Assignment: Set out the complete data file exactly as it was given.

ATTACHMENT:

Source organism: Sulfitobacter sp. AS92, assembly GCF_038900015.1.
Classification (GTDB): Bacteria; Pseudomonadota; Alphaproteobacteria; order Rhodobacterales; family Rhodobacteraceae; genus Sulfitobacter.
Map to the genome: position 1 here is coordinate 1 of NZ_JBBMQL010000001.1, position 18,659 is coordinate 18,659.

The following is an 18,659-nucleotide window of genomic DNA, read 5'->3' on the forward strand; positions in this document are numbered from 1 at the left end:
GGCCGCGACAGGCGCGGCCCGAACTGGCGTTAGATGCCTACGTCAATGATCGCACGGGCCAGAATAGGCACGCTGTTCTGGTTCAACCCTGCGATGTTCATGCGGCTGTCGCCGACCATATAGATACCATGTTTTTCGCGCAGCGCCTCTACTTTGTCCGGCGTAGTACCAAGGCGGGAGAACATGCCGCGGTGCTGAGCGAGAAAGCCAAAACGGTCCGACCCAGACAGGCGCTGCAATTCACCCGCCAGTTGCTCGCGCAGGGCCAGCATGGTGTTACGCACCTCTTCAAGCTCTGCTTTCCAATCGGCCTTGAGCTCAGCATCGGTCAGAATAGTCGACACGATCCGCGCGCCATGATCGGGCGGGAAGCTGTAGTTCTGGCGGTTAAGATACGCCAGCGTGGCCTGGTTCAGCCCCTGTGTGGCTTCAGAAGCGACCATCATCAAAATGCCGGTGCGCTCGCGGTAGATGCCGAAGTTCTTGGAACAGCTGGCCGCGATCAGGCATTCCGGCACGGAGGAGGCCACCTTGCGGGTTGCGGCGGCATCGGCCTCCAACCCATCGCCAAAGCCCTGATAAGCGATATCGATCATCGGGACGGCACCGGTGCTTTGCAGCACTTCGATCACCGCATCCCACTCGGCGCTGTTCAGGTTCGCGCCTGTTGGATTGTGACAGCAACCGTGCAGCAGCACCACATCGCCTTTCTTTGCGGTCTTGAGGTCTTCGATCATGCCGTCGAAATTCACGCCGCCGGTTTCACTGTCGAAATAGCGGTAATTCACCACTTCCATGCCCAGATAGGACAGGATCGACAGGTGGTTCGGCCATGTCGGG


Source organism: Sulfitobacter sp. AS92, assembly GCF_038900015.1.
Classification (GTDB): Bacteria; Pseudomonadota; Alphaproteobacteria; order Rhodobacterales; family Rhodobacteraceae; genus Sulfitobacter.
Map to the genome: position 1 here is coordinate 1 of NZ_JBBMQL010000001.1, position 18,659 is coordinate 18,659.

The following is an 18,659-nucleotide window of genomic DNA, read 5'->3' on the forward strand; positions in this document are numbered from 1 at the left end:
GGCCGCGACAGGCGCGGCCCGAACTGGCGTTAGATGCCTACGTCAATGATCGCACGGGCCAGAATAGGCACGCTGTTCTGGTTCAACCCTGCGATGTTCATGCGGCTGTCGCCGACCATATAGATACCATGTTTTTCGCGCAGCGCCTCTACTTTGTCCGGCGTAGTACCAAGGCGGGAGAACATGCCGCGGTGCTGAGCGAGAAAGCCAAAACGGTCCGACCCAGACAGGCGCTGCAATTCACCCGCCAGTTGCTCGCGCAGGGCCAGCATGGTGTTACGCACCTCTTCAAGCTCTGCTTTCCAATCGGCCTTGAGCTCAGCATCGGTCAGAATAGTCGACACGATCCGCGCGCCATGATCGGGCGGGAAGCTGTAGTTCTGGCGGTTAAGATACGCCAGCGTGGCCTGGTTCAGCCCCTGTGTGGCTTCAGAAGCGACCATCATCAAAATGCCGGTGCGCTCGCGGTAGATGCCGAAGTTCTTGGAACAGCTGGCCGCGATCAGGCATTCCGGCACGGAGGAGGCCACCTTGCGGGTTGCGGCGGCATCGGCCTCCAACCCATCGCCAAAGCCCTGATAAGCGATATCGATCATCGGGACGGCACCGGTGCTTTGCAGCACTTCGATCACCGCATCCCACTCGGCGCTGTTCAGGTTCGCGCCTGTTGGATTGTGACAGCAACCGTGCAGCAGCACCACATCGCCTTTCTTTGCGGTCTTGAGGTCTTCGATCATGCCGTCGAAATTCACGCCGCCGGTTTCACTGTCGAAATAGCGGTAATTCACCACTTCCATGCCCAGATAGGACAGGATCGACAGGTGGTTCGGCCATGTCGGG